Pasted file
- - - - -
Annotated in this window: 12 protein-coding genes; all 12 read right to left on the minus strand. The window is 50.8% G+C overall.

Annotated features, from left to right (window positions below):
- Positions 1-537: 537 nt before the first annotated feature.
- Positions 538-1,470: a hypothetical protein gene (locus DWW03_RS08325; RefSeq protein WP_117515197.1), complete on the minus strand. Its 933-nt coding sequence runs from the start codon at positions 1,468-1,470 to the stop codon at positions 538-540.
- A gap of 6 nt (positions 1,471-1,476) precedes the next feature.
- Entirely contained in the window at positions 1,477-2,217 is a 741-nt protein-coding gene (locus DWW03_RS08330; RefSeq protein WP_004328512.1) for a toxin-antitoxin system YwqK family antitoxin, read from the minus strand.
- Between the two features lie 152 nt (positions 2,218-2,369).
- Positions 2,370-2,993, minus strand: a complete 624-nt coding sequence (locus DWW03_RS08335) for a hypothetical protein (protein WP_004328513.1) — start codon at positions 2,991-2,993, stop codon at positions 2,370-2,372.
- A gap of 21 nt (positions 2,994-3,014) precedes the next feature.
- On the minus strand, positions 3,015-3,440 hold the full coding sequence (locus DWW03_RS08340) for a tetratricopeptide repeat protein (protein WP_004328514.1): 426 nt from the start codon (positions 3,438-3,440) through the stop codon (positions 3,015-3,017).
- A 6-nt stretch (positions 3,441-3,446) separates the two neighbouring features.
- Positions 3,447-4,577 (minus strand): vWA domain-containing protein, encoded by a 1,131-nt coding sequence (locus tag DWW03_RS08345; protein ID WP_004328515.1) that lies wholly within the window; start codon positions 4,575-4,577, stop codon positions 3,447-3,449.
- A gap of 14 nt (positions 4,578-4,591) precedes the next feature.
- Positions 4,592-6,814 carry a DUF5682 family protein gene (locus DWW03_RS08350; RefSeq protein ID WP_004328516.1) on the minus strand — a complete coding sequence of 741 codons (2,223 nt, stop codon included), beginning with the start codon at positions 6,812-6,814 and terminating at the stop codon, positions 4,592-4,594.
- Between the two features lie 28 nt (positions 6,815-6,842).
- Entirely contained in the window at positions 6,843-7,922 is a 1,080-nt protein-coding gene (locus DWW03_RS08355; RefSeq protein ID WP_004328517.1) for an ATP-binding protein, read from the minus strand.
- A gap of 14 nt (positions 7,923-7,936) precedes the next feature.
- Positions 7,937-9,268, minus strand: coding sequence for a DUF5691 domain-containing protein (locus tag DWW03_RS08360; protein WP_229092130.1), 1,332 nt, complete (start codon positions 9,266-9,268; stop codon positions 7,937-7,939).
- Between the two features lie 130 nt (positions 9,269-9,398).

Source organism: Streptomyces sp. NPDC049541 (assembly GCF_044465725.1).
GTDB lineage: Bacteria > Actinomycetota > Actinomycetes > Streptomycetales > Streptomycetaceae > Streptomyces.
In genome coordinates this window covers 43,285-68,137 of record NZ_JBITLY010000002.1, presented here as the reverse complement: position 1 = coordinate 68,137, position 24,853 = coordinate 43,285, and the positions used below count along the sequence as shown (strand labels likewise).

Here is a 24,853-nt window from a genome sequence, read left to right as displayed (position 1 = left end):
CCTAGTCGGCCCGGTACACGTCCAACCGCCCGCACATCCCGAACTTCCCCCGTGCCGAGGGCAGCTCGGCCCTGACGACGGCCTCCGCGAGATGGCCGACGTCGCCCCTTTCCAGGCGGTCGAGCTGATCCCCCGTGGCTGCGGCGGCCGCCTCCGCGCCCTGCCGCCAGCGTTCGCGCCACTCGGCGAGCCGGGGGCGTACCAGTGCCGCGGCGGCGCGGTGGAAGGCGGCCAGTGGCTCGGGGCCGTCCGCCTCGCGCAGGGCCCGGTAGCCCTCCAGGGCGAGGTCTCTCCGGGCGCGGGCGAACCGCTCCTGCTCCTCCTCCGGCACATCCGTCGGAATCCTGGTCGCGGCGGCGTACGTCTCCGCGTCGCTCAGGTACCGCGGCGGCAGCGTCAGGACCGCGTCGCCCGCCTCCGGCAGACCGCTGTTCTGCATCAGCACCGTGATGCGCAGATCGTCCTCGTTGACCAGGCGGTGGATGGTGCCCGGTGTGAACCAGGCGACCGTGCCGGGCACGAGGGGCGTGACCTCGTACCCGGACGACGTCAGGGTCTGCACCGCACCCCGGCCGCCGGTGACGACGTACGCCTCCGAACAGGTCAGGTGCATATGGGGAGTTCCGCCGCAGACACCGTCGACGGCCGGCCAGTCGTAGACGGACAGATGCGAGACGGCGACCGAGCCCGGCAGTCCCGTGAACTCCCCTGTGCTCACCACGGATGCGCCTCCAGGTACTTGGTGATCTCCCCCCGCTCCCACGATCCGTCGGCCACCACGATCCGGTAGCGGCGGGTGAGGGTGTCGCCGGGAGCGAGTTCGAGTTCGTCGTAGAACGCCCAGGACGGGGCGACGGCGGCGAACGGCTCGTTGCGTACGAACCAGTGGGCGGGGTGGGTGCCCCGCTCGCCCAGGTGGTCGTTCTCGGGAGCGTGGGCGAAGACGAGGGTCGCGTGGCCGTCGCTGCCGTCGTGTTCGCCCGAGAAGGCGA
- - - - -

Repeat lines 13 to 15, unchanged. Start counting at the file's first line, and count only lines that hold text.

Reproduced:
- A gap of 14 nt (positions 4,578-4,591) precedes the next feature.
- Positions 4,592-6,814 carry a DUF5682 family protein gene (locus DWW03_RS08350; RefSeq protein ID WP_004328516.1) on the minus strand — a complete coding sequence of 741 codons (2,223 nt, stop codon included), beginning with the start codon at positions 6,812-6,814 and terminating at the stop codon, positions 4,592-4,594.
- Between the two features lie 28 nt (positions 6,815-6,842).